One of my favorite quotes is by Maya Angelou: “Do the best you can until you know better. Then when you know better, do better.”
Personally, I think this quote can apply to all areas of my life, both personal and professional. It applies to me as an author who is always learning new things about the craft and business of writing. There are days when I look at what I’ve written and balk. Who wrote this? A teenager? Where is the beautiful imagery? The heartfelt emotion? How do people even fall in love? (Those are rough days, when I get too far into my head wondering what makes two people fall in love and I start to question everything.) A year or two ago, my publisher of almost a decade closed their doors, and two dozen stories were suddenly back in my ownership. I was excited about the chance to self-publish them and create a name for myself, as they hadn’t reached a wide audience with my publisher. I began making my self-publishing plan and drafting a release schedule. I owned my covers and I had worked with my publisher’s editors before they were originally released, so I just needed to go through them and clean up any lingering typos or formatting issues.
Or so I thought. When I read through the first one, I wasn’t decidedly happy or unhappy with it. The story was cute and the characters were fun and relatable. The prose wasn’t beautiful and flowery (honestly, it was a bit bare), but I thought perhaps that was just my voice as an author. Then I read another one. There were issues, so many issues. Character issues. Plot inconsistencies. Words that didn’t mean what I once thought they did. And the prose was so bare. It quickly became apparent that what I considered my “voice” was instead creating an empty experience for readers. They couldn’t grab onto the world I thrust them into because I wasn’t exploring it with my five senses, and without me feeding them those tidbits, they didn’t stand a chance. My story didn’t stand a chance.
I was devastated. I was upset. I questioned my entire career as an author. Who had published these stories? Who had bought them and given them favorable reviews? All the people who had been involved in my career up to that point – what had they been thinking? How could they have let me put out these stories? I wallowed in self-pity and self-deprecation.
Then I was reintroduced to Maya Angelou’s quote, and I was finally able to cut myself a bit of slack. I wrote my first story at eighteen, fresh out of high school. I’d been an avid reader, but I’d never studied the craft of writing, so it was understandable that my stories didn’t live up when I compared them to those written by authors with decades of experience, of trial and error, of learning from their shortcomings. For my entire eight years with my publisher, writing had been a hobby. I had never studied craft or marketing; when my publisher came to me for ideas for my book covers, I didn’t even consider what was on the cover of other books on the market. I wasn’t writing to sell books, or even write great books. I was writing to represent these characters that weren’t being represented in mainstream fiction, and in that regard I had succeeded. I featured characters who would have otherwise spent their entire lives as secondary characters in someone else’s story, stereotyped as a gay best friend flatter than the page he lived on. And looking back now, with a clearer head, I’m proud of what I did. I’ve decided not to rewrite these stories to make them fit for rerelease. They were a learning experience, and still are, and I can appreciate them for that. Not every story needs to be published to have been a success, in its own way. As I move forward, writing new and better things, I’m grateful for what I learned both about writing and publishing from those first stories.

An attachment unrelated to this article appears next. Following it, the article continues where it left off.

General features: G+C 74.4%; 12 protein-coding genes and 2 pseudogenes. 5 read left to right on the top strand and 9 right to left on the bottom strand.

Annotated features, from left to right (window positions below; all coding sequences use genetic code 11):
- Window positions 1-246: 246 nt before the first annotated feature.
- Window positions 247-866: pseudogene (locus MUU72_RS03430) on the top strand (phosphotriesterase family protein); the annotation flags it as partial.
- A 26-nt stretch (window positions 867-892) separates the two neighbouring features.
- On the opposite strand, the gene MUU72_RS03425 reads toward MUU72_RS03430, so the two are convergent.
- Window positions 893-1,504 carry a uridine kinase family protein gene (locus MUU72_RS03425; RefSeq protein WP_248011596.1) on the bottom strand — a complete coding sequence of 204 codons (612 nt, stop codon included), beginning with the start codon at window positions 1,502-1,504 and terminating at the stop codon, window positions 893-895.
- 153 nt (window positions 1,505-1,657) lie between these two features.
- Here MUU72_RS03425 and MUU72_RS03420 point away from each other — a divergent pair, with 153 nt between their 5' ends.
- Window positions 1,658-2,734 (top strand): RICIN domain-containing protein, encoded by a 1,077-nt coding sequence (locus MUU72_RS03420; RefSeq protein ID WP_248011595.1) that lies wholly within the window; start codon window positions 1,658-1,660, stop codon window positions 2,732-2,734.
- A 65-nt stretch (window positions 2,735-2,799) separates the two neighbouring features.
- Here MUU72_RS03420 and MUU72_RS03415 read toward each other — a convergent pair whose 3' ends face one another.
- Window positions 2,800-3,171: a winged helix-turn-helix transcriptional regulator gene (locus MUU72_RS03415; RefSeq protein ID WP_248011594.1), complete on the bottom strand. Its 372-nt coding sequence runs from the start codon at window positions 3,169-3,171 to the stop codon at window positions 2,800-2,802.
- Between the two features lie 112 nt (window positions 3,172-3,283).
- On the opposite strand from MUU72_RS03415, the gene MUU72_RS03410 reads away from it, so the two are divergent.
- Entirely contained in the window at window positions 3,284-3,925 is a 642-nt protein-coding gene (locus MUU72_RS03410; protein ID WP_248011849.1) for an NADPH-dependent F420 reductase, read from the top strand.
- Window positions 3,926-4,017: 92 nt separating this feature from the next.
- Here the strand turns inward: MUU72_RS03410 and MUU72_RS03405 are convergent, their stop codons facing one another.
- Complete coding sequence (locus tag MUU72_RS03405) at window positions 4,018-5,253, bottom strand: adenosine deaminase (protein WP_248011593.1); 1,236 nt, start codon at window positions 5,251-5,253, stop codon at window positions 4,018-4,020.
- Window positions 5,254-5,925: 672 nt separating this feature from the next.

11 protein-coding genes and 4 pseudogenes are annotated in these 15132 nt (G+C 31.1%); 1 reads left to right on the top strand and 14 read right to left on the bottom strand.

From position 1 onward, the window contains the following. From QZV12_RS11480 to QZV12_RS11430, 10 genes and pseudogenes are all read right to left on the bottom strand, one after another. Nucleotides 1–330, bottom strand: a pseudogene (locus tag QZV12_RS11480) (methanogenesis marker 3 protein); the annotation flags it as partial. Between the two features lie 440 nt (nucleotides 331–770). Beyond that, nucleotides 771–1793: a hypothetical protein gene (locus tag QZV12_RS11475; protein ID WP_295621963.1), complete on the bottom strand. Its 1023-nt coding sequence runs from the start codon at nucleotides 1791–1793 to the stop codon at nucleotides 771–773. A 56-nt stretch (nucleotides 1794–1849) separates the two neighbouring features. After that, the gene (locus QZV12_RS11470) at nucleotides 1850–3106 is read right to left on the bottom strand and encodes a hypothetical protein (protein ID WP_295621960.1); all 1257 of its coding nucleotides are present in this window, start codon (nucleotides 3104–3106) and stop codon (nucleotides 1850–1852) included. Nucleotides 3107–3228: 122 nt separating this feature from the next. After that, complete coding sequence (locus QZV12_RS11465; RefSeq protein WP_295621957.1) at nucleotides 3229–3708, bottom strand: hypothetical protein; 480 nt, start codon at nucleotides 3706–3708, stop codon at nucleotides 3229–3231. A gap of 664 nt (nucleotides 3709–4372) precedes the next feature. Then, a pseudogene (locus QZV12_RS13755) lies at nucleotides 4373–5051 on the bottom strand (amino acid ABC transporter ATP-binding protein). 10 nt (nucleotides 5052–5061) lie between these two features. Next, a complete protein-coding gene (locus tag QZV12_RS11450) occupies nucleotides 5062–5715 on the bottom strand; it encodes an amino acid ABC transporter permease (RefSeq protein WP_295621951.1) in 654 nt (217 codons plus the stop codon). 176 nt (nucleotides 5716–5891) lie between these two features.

Now that I know better, I do better. And in the future, when I know better than I do now, I’ll do even better. There’s always room to grow and improve, and I look forward to it.
By: Kayla Bain-Vrba
Kayla Bain-Vrba is the author of more than twenty stories of short romantic fiction. She has now turned to writing full length romantic fiction set in small town Wisconsin. When she’s not writing, she enjoys crafting and spending time with her other half. Visit her at her website kaylabain-vrba.com.